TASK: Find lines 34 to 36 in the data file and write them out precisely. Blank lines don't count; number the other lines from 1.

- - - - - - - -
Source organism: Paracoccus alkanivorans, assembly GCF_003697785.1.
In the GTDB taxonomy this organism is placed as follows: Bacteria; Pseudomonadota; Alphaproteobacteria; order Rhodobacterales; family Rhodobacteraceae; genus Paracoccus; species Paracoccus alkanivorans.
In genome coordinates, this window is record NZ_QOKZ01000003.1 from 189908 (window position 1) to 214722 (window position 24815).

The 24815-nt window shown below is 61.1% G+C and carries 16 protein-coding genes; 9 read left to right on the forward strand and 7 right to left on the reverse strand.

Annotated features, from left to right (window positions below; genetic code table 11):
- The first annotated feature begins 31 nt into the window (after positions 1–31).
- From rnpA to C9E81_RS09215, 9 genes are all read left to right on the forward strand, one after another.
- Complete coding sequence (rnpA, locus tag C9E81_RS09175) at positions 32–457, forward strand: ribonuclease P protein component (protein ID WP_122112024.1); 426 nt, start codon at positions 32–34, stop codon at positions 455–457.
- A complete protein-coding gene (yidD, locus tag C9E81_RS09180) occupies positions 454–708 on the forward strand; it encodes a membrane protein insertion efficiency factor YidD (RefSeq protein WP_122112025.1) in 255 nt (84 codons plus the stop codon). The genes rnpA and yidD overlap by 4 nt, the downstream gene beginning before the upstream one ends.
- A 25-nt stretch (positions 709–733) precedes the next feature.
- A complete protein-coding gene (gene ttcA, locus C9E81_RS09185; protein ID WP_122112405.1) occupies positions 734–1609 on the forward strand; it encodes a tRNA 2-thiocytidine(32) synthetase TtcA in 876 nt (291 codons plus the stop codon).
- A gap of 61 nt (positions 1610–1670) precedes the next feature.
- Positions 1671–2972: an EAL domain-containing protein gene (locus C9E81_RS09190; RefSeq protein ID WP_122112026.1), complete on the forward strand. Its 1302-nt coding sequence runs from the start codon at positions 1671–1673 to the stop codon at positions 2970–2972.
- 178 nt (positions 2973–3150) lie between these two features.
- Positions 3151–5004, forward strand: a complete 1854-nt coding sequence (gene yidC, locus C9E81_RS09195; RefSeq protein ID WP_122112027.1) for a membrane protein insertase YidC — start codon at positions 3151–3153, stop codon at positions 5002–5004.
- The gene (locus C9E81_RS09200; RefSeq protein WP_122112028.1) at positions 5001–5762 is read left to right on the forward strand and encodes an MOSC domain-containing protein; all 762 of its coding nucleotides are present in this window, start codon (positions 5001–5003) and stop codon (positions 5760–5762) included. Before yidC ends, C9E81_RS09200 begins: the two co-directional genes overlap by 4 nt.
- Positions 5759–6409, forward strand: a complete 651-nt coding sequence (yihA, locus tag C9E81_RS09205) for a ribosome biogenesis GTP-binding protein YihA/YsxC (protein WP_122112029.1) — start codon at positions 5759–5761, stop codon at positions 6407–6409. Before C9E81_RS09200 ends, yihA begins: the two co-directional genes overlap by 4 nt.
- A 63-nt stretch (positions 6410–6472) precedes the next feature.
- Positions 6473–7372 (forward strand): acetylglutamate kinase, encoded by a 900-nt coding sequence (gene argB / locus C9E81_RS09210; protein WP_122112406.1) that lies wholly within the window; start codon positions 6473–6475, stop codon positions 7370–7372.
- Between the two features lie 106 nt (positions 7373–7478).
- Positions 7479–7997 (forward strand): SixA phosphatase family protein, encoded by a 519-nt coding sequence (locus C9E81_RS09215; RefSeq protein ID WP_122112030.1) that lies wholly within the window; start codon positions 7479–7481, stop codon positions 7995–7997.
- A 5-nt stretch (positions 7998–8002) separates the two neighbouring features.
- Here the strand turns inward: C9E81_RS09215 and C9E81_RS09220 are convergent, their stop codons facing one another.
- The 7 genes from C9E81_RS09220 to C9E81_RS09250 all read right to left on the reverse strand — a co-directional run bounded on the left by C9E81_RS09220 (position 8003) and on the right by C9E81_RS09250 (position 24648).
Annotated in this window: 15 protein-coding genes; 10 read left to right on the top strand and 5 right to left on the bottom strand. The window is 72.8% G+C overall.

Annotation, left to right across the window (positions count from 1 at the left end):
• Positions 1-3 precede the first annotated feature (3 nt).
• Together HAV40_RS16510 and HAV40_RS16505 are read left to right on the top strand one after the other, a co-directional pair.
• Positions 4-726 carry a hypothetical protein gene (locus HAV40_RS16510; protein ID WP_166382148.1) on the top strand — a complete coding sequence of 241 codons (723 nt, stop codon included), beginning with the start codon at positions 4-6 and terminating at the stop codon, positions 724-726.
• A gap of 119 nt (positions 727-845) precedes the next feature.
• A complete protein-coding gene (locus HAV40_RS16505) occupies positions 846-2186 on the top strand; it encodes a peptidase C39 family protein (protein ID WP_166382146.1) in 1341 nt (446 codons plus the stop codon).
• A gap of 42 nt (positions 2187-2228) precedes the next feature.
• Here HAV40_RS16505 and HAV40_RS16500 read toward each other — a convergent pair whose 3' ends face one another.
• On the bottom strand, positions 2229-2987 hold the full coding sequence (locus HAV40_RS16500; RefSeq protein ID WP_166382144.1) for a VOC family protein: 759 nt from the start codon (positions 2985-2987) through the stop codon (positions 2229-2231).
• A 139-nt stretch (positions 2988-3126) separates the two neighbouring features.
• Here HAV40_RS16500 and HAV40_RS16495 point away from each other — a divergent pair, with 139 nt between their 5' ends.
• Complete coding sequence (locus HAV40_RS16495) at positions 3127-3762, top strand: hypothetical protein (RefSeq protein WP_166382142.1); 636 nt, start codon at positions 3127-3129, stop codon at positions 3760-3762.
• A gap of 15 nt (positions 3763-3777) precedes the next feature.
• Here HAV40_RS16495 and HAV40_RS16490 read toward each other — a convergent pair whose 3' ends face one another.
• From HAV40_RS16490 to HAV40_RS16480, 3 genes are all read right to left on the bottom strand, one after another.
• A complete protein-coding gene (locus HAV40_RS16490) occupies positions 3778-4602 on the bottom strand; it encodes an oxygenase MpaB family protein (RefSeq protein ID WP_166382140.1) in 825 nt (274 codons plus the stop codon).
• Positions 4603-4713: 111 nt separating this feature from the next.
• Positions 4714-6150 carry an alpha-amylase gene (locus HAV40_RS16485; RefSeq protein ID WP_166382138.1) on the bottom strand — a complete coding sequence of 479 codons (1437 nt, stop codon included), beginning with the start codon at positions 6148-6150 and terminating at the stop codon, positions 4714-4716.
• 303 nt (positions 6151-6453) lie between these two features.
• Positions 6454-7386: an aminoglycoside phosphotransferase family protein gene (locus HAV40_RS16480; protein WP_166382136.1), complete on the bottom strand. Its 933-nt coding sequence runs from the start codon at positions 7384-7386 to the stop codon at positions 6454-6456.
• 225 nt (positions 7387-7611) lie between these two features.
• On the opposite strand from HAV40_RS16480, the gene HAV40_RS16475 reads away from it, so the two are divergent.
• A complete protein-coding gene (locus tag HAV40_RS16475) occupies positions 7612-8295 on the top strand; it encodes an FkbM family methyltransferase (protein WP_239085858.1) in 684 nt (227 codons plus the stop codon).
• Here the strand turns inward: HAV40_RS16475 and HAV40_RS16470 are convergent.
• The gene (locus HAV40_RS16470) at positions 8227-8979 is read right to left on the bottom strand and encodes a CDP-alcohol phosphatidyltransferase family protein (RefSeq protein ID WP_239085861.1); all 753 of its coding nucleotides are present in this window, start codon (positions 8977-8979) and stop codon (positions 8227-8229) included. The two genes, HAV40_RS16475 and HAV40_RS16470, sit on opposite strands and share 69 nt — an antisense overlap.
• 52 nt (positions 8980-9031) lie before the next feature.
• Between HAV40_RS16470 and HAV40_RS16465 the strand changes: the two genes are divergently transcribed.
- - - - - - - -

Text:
• On the bottom strand, positions 2229-2987 hold the full coding sequence (locus HAV40_RS16500; RefSeq protein ID WP_166382144.1) for a VOC family protein: 759 nt from the start codon (positions 2985-2987) through the stop codon (positions 2229-2231).
• A 139-nt stretch (positions 2988-3126) separates the two neighbouring features.
• Here HAV40_RS16500 and HAV40_RS16495 point away from each other — a divergent pair, with 139 nt between their 5' ends.